I told the person on the phone that, definitely, they should have told me about these things happening and that obviously I would have reacted immediately had I known about any of that. To which they responded that they did send me statements with all the info. Which they didn’t. I hadn’t thought much about this. I was out of country, I wasn’t using the account, so why should they send me statements? Just seems like a waste of paper and postage. But obviously that’s not how banking works. Trees need to die, letters need to be sent. And the person at the call centre kept insisting that they did send me statements. To which I could only say that, yes, it’s definitely possible that a letter gets lost. But monthly letters getting lost for almost a year seemed unlikely to me. Extremely unlikely.

After some more insisting and making sure that they have my correct address (bonus quiz: how else could they have sent me that letter about the overdraft problem?) I got them to send it to some investigation unit to find out what was going on there. As this was to take a week, I also told them to note that this is being investigated and that no further charges should be added while that happens (the end of month being near, after all).

I also told them that I’d be perfectly happy if they kept me updated via e-mail as this was somewhat urgent and international mail can be slow. The bottom line of that was – of course? – that they don’t do e-mail. But they wondered about not having a phone number of mine (and agreed that them having foreign numbers, possibly answered by people speaking German might not be that helpful). So there I was, on the way to sorting this out, right?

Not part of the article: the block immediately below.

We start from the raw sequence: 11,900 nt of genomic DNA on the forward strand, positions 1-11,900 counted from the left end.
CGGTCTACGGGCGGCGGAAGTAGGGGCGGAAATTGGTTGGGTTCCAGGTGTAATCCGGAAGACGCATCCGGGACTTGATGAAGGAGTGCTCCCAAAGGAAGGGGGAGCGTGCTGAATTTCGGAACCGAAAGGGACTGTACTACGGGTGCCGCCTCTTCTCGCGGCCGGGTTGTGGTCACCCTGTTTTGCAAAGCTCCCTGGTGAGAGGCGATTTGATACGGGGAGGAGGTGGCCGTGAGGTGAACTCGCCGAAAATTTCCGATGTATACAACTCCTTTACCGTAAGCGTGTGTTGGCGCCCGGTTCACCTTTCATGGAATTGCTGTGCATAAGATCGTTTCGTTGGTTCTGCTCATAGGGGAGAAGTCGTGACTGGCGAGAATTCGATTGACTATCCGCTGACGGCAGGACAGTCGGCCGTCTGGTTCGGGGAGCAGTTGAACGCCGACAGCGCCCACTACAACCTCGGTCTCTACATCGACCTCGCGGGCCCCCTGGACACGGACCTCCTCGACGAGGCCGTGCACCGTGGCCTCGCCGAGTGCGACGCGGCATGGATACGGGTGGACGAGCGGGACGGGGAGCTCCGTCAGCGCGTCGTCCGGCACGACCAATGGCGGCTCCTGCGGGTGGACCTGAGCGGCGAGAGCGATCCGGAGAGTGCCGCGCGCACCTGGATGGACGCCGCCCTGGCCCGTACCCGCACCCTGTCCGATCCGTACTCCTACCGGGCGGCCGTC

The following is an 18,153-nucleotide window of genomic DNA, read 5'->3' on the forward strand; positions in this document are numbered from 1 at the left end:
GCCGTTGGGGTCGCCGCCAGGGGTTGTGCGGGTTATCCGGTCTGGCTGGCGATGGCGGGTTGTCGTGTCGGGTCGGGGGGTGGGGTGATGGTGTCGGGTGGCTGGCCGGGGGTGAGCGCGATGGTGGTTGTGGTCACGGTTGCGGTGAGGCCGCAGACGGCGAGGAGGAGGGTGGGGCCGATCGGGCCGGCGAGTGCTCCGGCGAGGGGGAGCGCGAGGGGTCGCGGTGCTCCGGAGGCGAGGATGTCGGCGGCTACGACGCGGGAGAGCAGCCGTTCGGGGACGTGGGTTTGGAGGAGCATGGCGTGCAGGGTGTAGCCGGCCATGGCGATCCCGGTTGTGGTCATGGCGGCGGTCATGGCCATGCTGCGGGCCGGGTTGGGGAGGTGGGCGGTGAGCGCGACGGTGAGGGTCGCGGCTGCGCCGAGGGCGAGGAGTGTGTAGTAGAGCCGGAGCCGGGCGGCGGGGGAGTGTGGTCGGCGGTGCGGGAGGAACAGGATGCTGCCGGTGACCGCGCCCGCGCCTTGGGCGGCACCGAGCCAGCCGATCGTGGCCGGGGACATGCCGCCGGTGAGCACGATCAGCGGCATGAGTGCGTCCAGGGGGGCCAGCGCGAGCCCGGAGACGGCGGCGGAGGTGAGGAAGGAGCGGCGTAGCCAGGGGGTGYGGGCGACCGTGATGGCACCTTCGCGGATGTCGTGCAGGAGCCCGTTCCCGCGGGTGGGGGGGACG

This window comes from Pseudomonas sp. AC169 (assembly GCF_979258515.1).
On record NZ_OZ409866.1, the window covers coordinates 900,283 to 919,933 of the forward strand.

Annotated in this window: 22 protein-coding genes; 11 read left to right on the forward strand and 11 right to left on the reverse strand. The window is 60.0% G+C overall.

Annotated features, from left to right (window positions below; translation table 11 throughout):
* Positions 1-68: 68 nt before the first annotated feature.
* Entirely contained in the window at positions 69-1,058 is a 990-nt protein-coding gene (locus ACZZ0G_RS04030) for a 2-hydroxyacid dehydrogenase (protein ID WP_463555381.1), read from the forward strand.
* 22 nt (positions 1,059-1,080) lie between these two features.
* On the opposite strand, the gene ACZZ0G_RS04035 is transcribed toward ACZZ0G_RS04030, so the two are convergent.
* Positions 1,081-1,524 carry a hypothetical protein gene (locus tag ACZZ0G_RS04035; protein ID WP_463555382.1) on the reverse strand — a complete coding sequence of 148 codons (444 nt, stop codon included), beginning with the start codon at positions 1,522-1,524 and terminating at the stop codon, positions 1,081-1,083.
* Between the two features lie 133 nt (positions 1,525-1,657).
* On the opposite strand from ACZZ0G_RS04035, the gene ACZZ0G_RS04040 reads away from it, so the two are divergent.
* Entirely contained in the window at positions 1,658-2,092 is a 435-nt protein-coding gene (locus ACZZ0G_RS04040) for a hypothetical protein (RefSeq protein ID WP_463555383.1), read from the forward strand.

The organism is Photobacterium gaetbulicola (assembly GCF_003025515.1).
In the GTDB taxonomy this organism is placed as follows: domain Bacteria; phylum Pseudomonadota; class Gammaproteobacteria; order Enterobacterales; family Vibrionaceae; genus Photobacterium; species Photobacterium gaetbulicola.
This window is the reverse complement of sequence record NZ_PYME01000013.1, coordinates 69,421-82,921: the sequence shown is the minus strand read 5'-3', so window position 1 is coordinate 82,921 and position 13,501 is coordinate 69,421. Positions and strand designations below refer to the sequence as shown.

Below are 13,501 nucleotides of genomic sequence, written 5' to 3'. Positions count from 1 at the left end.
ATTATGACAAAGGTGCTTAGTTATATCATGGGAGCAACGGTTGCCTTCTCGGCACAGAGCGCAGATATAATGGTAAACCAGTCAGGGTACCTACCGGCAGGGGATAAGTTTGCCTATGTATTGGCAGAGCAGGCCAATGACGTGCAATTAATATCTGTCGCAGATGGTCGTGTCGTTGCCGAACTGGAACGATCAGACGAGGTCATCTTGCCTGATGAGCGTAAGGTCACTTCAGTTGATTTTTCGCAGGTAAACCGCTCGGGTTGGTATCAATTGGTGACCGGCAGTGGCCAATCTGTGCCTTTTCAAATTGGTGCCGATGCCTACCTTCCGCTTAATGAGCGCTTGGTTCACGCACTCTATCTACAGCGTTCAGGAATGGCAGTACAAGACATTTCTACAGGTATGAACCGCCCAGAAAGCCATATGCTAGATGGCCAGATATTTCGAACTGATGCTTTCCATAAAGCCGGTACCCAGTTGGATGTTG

At least that’s what I thought until the next day when another letter from NatWest arrived, posted just three days after the first one and before I called them. Despite talking to people on the phone that second letter was never mentioned (and we did refer to letters explicitly by date). That letter contained a somewhat threatening language in its classy 1980s style monospaced text and it told me to please return any Cheque book(s) and Highline/Service card(s) to us for cancellation. […] If we do not receive the card(s) by return post, Recovery Agents will be instructed to collect the card(s), which will result in a fee of £125 being charged against your account. […] Yours sincerely,

NatWest letter reading: We note that the balance(s) of your account(s) still exceeds the overdraft limit(s) despite previous requests to resolve the matter. It is important to note that if the position is not resolved within the next seven days your overdraft facility may be withdrawn and a formal Overdraft Termination Notice will be issued. In the meantime, please return any Cheque book(s) and Highline/Service card(s) to us for cancellation. For security reasons please cut the card(s) in two before posting them. If we do not receive the card(s) by return post, Recovery Agents will be instructed to collect the card(s), which will result in a fee of £125 being charged against your account.

So let me just overlook their creative use of capital letters and look at the text: They are extremely threatening there. They threaten, sincerey, nonetheless to send over Recovery Agents which probably are those burly guys from the Russian mafia who were too unfriendly to get a job as a bouncer. And they put this in pseudo-neutral business speak to make it look all legitimate. In addition to that, the letter doesn’t even state what exactly they want me to return, so, err, WTF? Is this a legitimate business or some bunch of crooks I’m dealing with here?